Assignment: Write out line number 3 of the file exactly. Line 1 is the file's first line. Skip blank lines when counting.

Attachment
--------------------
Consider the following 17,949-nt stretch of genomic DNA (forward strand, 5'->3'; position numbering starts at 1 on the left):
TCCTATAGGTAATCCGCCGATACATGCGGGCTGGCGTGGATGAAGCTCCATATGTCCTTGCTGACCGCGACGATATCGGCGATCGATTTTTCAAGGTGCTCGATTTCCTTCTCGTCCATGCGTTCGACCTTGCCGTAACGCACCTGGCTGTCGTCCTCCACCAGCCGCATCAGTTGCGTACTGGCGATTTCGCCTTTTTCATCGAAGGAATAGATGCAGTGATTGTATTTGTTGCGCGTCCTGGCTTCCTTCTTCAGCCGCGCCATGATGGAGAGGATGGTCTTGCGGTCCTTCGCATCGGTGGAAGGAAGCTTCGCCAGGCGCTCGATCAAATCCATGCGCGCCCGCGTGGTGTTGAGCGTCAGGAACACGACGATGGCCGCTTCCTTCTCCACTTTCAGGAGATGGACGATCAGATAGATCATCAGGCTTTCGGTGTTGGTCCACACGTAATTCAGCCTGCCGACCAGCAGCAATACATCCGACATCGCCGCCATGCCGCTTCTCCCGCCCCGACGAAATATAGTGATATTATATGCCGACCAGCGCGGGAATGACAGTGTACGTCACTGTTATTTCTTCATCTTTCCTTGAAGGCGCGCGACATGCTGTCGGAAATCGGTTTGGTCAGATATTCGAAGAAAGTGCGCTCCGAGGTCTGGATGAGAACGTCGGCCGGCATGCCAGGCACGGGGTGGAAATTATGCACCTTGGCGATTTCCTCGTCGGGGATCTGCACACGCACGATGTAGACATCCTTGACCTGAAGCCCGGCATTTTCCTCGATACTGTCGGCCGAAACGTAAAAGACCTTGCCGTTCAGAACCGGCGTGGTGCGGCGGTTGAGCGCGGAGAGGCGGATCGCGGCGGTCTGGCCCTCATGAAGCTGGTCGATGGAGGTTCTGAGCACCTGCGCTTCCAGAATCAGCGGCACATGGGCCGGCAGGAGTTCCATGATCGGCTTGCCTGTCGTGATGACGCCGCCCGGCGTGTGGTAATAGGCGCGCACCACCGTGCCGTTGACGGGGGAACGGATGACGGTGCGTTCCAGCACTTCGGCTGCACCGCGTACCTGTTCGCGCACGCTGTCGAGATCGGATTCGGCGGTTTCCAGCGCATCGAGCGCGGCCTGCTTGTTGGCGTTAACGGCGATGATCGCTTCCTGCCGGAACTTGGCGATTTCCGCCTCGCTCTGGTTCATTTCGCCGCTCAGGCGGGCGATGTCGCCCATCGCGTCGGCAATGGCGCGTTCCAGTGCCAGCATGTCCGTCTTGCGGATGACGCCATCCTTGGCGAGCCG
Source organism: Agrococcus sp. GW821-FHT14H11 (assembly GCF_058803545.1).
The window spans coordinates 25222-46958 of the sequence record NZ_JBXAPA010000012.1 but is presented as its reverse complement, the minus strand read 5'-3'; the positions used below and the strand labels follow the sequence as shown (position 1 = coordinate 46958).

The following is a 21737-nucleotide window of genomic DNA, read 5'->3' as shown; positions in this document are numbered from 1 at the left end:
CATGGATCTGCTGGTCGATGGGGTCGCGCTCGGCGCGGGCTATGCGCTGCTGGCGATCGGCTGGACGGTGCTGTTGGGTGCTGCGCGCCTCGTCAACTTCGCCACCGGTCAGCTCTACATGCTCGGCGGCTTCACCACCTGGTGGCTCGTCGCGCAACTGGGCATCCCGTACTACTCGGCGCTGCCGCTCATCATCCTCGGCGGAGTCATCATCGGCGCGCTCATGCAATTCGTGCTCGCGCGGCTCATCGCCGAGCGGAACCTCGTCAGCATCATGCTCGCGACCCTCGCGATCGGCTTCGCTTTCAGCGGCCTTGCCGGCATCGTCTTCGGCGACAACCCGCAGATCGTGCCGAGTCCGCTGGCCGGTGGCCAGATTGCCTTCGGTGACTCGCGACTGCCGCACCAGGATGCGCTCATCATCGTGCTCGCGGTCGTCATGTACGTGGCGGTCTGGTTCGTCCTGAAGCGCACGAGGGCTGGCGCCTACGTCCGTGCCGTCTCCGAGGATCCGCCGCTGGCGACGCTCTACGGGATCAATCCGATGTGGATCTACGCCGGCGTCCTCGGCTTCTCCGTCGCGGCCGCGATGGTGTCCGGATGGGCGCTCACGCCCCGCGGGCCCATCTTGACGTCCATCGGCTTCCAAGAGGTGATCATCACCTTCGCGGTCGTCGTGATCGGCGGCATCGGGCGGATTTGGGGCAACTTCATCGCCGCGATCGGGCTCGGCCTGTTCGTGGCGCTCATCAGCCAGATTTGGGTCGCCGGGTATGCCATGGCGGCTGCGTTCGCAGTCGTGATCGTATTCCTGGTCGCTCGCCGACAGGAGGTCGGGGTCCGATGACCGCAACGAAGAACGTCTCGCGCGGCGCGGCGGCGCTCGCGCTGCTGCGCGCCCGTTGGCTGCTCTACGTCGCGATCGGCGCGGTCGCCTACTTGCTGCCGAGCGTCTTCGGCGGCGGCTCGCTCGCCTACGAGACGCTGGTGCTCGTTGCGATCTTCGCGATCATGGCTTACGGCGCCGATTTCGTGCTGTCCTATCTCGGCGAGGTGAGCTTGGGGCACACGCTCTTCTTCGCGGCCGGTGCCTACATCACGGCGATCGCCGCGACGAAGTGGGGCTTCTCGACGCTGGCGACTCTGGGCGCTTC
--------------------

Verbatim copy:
Source organism: Agrococcus sp. GW821-FHT14H11 (assembly GCF_058803545.1).